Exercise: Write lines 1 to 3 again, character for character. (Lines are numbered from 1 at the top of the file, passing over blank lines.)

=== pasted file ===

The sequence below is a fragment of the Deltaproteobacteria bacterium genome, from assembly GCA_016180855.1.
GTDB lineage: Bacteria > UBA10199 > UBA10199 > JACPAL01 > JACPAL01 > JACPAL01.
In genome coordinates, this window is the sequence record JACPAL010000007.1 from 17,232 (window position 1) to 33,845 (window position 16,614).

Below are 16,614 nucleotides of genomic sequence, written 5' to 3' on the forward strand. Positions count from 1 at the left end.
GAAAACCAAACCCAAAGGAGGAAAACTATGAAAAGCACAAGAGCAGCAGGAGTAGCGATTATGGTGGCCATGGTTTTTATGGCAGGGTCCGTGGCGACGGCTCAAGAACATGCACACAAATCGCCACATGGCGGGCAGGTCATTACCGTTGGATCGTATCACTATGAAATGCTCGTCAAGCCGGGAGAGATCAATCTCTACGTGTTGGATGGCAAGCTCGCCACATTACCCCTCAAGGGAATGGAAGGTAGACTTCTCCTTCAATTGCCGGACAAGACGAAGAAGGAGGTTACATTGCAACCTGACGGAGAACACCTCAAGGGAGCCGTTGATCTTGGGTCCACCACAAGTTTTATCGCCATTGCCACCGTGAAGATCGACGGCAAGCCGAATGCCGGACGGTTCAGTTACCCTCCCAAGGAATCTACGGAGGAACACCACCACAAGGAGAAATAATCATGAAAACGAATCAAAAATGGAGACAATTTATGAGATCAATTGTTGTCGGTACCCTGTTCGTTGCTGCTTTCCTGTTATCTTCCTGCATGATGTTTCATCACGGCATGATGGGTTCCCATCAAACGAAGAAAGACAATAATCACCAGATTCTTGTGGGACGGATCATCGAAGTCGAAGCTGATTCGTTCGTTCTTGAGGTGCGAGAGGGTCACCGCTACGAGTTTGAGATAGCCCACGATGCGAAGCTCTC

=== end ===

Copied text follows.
The sequence below is a fragment of the Deltaproteobacteria bacterium genome, from assembly GCA_016180855.1.
GTDB lineage: Bacteria > UBA10199 > UBA10199 > JACPAL01 > JACPAL01 > JACPAL01.
In genome coordinates, this window is the sequence record JACPAL010000007.1 from 17,232 (window position 1) to 33,845 (window position 16,614).